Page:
The IBD Registry annual report
There is no doubt that the Registry is a success story. From the Registry’s first beginnings in 2012, through the 2017 adoption of the clinical audit of biological therapies from the RCP Inflammatory Bowel Disease Programme, and onto the current day, its key aim is ensuring that IBD clinicians have the most comprehensive information possible on the disease journey of their patients. It (the Registry) began with less than ten contributing clinics and today has access to almost 60,000 patient records submitted by nearly 90 IBD clinics in England and Wales.
Along the way, the IBD Registry has created and developed a number of data platforms and tools that support the continuation of the national clinical audit of biological therapies, as well as the wider goal of creating a national register of people of all ages with IBD.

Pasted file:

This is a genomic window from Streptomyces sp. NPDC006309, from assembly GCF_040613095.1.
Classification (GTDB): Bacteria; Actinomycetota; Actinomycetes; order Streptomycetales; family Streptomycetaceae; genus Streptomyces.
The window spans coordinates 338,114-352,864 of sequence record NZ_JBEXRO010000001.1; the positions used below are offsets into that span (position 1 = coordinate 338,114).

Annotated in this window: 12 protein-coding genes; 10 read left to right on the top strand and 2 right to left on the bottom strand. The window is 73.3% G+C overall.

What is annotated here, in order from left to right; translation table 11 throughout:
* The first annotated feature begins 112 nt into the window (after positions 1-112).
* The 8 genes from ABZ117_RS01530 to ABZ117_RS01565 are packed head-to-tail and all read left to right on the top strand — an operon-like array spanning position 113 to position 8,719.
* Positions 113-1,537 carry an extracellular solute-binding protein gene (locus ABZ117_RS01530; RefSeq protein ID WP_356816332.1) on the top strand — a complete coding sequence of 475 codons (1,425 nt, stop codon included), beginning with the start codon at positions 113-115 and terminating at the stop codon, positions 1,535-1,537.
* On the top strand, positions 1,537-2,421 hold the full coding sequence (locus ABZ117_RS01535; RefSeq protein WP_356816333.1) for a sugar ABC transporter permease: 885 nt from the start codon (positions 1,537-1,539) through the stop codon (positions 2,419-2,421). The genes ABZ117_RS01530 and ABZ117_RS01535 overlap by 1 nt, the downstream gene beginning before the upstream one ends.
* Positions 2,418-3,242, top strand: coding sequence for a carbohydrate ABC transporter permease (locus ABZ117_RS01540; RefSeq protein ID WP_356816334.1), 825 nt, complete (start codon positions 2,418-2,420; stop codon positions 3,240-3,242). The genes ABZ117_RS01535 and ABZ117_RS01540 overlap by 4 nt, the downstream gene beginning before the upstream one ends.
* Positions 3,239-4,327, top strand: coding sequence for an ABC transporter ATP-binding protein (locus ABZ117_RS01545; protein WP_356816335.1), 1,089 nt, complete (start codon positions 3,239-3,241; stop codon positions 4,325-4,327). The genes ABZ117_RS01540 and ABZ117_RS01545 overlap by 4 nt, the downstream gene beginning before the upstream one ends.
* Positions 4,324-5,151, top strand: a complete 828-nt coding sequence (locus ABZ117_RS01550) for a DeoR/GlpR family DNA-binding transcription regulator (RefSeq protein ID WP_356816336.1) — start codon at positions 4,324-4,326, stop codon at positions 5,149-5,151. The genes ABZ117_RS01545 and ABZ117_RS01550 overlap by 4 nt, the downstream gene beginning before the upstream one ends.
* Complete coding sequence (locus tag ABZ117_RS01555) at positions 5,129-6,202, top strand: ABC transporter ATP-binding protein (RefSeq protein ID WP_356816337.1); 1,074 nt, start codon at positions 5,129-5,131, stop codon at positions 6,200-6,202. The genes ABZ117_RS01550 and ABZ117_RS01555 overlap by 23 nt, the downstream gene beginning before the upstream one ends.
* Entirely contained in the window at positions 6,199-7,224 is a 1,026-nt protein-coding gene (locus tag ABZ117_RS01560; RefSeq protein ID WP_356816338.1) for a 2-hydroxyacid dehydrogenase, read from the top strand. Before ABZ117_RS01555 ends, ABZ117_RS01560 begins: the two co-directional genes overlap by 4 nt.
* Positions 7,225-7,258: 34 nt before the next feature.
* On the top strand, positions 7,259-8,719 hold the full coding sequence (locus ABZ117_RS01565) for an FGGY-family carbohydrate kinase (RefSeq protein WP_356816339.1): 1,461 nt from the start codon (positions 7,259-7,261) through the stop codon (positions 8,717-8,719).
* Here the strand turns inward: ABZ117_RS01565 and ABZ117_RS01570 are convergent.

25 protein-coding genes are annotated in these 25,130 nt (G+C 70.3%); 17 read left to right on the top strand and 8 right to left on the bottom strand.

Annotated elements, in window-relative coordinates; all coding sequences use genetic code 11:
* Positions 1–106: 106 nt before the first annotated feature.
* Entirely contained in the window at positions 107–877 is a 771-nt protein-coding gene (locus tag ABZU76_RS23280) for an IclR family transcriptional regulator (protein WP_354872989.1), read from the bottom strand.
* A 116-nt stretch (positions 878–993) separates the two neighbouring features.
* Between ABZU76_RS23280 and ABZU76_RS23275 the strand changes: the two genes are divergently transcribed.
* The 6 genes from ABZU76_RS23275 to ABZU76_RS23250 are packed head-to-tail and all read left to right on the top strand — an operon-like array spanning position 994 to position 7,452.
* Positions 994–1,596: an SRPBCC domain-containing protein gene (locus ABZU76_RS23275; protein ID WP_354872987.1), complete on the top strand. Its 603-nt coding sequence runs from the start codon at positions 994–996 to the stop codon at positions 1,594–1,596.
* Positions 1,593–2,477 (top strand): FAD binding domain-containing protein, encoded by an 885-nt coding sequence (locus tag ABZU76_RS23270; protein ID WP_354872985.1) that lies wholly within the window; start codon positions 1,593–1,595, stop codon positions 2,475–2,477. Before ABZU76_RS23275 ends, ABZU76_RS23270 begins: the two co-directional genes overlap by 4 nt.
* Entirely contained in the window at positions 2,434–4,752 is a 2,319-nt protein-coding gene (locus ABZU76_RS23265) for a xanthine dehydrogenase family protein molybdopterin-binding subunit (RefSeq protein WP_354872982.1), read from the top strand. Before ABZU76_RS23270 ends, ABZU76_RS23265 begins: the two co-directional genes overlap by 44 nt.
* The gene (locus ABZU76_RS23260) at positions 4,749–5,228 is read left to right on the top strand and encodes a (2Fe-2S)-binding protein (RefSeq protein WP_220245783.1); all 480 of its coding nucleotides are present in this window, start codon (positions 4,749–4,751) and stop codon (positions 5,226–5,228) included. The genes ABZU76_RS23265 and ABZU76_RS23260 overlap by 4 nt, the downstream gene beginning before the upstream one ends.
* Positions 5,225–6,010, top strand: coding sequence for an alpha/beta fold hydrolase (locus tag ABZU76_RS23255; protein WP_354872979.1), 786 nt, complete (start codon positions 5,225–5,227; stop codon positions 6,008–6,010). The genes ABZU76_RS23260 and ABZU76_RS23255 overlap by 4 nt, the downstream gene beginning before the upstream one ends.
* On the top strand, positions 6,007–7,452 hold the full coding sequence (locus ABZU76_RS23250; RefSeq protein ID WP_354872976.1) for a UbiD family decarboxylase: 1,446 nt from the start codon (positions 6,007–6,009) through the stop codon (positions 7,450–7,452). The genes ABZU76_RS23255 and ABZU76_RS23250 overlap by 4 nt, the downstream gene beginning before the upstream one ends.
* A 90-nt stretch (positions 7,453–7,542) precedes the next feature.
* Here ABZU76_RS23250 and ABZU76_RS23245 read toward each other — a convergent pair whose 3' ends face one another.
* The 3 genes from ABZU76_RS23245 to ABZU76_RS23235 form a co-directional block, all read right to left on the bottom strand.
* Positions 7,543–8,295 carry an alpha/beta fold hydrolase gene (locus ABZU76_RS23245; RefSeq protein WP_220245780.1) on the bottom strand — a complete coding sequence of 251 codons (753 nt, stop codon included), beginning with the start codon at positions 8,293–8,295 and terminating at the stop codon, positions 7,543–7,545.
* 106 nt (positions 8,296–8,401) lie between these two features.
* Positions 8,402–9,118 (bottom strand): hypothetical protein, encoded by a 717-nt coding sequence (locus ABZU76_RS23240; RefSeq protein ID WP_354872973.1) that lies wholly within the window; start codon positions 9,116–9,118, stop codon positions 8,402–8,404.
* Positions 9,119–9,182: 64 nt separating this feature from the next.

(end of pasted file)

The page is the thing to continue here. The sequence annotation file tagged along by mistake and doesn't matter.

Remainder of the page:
However, the report also acknowledges the need for improvement and refinement to their methodology and there are several recommendations on how to make it simpler for IBD teams to effectively record patient data. These include improving the usability of the tools, more guidance to IBD teams on data capture and how best to obtain patient consent. It also notes the significant call on staff workload needed to comply with government requirements on patient data protection and suggests clinics deserve more support from the Registry in terms of bespoke feedback on their data to minimise errors.
‘We hope the results and commentary prove of interest to clinicians and others involved in managing IBD, as well as to the 500,000 people living with the disease in the UK,’ comments Dr Bloom. ‘We as a Registry intend to use this newly maturing depth and width of data to provide increasingly useful information back to clinical teams to support them in their drive for better, safer care for patients.’